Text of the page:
There’s a lot to get to this week, but before I do, a question for you, dear reader: How can I improve this weekly round-up for your needs? Beyond putting stories in front of our paywall (which, sorry, won’t happen), I’d like to know a few ways that WatersTechnology can better serve our subscribers and those of you who are not subscribers, but might be thinking about joining our community. Drop me a line: [email protected].
A Heavy Snow
A couple of days before Snowflake announced it had filed to go public, Reb Natale sat down with the cloud-based data warehousing company for a demo of its service. In the article that followed, Reb explains how Snowflake is targeting asset management firms and exchanges as it looks to get a significant chunk of those Wall Street dollars to justify its $12 billion+ valuation.
Here’s the thing about Snowflake…I haven’t quite figured out how they fit into the capital markets ecosystem quite yet. Now that definitely has to do with my intelligence (or lack thereof), but they sound like they want to compete with the likes of Amazon Web Services, Google Cloud Platform, and Microsoft Azure, while also relying on them in a symbiotic kind of way.
Maybe with the decline of Apache Hadoop, Snowflake makes a good stand-in for data storage that’s cloud-native (where Hadoop wasn’t), but I’ve also heard it positioned as a budding rival against Google’s BigQuery and Amazon Redshift. But because Snowflake is an enterprise data layer that, in order to work, sits on top of those exact cloud providers, I have to wonder: is it possible to compete with a service that’s essential to your own business model? And in the more traditional data warehousing space, there’s already stiff competition from Oracle, Broadridge, SAP, IHS Markit, and other big firms (including Google and Amazon)—as well as numerous financial services-specific companies (IVP, SimCorp, and MIK Fund Solutions jump to mind, but I’m sure I’m missing others).
“Yes, we might have put a nail in [Hadoop’s] coffin, or maybe a few nails in the coffin, but I think that was more of a head fake than anything,” Matthew Glickman, vice president of customer and product strategy at Snowflake, told Reb. “Redshift is good for certain things, and BigQuery is good for other things—we’re good for those things and more.”
Here’s how someone described Snowflake’s offering, and I kind of like it: It’s basically as if AWS, GCP, and Azure, [and I’ll throw in IBM Cloud] have built high-end kitchens that you can use whenever you want. One option is you can do your own grocery shopping, bring the ingredients, measure them out, chop them all up, etcetera. The second option is you can buy the disparate ingredients already prepared by Snowflake. No matter what, though, you still need the kitchen to cook the actual meal.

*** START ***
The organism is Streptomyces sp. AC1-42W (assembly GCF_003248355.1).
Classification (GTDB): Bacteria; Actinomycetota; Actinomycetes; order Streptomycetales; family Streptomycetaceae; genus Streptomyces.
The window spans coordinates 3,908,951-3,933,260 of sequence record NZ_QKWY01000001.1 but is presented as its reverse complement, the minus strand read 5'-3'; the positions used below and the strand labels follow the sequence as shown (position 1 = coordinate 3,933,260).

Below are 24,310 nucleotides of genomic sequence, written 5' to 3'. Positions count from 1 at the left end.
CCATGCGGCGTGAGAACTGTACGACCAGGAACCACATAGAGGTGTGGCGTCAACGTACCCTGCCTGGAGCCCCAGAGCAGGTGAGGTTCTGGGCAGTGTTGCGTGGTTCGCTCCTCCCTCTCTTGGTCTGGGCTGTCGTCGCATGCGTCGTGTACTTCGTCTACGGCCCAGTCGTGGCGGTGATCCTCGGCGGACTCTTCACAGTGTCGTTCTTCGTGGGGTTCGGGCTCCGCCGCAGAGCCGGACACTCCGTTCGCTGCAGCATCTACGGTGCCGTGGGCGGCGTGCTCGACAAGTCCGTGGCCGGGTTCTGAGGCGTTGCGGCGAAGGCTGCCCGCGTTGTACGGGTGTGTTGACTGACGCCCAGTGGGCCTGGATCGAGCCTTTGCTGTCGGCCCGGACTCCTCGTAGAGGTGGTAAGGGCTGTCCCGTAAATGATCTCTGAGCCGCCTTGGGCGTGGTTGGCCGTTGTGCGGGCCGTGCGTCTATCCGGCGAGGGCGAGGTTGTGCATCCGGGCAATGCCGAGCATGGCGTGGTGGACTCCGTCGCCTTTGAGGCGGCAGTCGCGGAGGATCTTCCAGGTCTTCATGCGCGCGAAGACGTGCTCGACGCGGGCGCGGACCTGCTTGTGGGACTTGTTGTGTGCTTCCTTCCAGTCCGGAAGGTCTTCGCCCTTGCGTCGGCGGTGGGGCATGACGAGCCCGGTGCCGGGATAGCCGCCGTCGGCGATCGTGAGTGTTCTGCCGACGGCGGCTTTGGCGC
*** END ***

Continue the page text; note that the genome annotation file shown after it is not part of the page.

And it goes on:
So what happens when the owners of those kitchens decide that they don’t want to put up with someone else using their state-of-the-art facilities, while also trying to poach customers with their own pop-up kitchens? Or maybe, as usual, I’m missing something here. For the moment, anyway, money talks and everyone seems excited about the arrangement—financial firms, especially.
Snowflake’s roster of clients include FactSet (click here for the full rundown on that partnership), the New York Stock Exchange (which Reb first reported) and MSCI, and CapitalOne, iSTOX, and Crux Informatics are all users, according to various press releases. Additionally, in February, Snowflake announced a $479 million round of funding from the likes of Dragoneer Investment Group and Salesforce Ventures, as well as existing Snowflake investors, including Altimeter Capital, ICONIQ Capital, Madrona Venture Group, Redpoint Ventures, Sequoia, and Sutter Hill Ventures.
So maybe I’m just being cynical, but if I need to be schooled, hit me up at [email protected].
Here’s Another Acronym: FU
For those who don’t know, WatersTechnology (WT) is comprised of about seven older brands: Inside Market Data (IMD), Inside Reference Data (IRD), the ill-fated Inside Data Management (IDM) magazine, Waters magazine (now WatersTechnology magazine), Buy-Side Technology (BST), and Sell-Side Technology (SST), which was formerly known as Dealing With Technology (DWT). Don’t even get me started with that last one’s name.
It was very confusing for subscribers to know why they could read about market data, but weren’t allowed to read about reference data. As the capital markets have evolved over the last decade, the tech and data being used across the sell and buy sides were morphing; reference data and market data (and now alternative data) were not so different in the eyes of end users, who just want all the data.
Also, it was a lot of fucking acronyms, and who needs that?
I bring this up because Jo Wright spoke with the Derivatives Service Bureau (DSB) about how they’re calling for applications from technologists with expertise in cloud-based technology and infrastructure, workflows, and cybersecurity to join its Technical Advisory Committee (TAC).
Now here’s my problem with the world of reference data—there are way too many acronyms. So much time is spent looking to bring standards to the world of reference data, but it’s almost impossible for outsiders to follow along or understand what is happening in this space because every article written about reference data sounds like I’m reading some dense owner’s manual.
In that aforementioned articled about DSB, there were 10 different identifying acronyms used. Those 10 acronyms, when combined, were referenced 89 times by my count in an 1100-plus word story.
Last year, we wrote a very deep dive into Bloomberg’s Financial Instrument Global Identifier (FIGI) and the company’s failed attempt to get it accredited by the International Organization for Standization (ISO), and how that vote exposed the politics that surround standards. It also showed how firms’ unquenchable thirst for cost-cutting ultimately can result in diminished political pull when it comes to market-changing decisions.